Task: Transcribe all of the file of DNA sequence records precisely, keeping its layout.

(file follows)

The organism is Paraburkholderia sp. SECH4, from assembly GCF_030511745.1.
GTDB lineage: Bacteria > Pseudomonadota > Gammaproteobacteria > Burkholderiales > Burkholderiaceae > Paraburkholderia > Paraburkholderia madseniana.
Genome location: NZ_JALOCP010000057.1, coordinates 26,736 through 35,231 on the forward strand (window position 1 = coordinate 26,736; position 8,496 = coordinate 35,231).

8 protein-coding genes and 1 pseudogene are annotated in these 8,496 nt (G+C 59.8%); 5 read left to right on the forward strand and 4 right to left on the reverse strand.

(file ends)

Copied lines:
The organism is Paraburkholderia sp. SECH4, from assembly GCF_030511745.1.
GTDB lineage: Bacteria > Pseudomonadota > Gammaproteobacteria > Burkholderiales > Burkholderiaceae > Paraburkholderia > Paraburkholderia madseniana.
Genome location: NZ_JALOCP010000057.1, coordinates 26,736 through 35,231 on the forward strand (window position 1 = coordinate 26,736; position 8,496 = coordinate 35,231).

8 protein-coding genes and 1 pseudogene are annotated in these 8,496 nt (G+C 59.8%); 5 read left to right on the forward strand and 4 right to left on the reverse strand.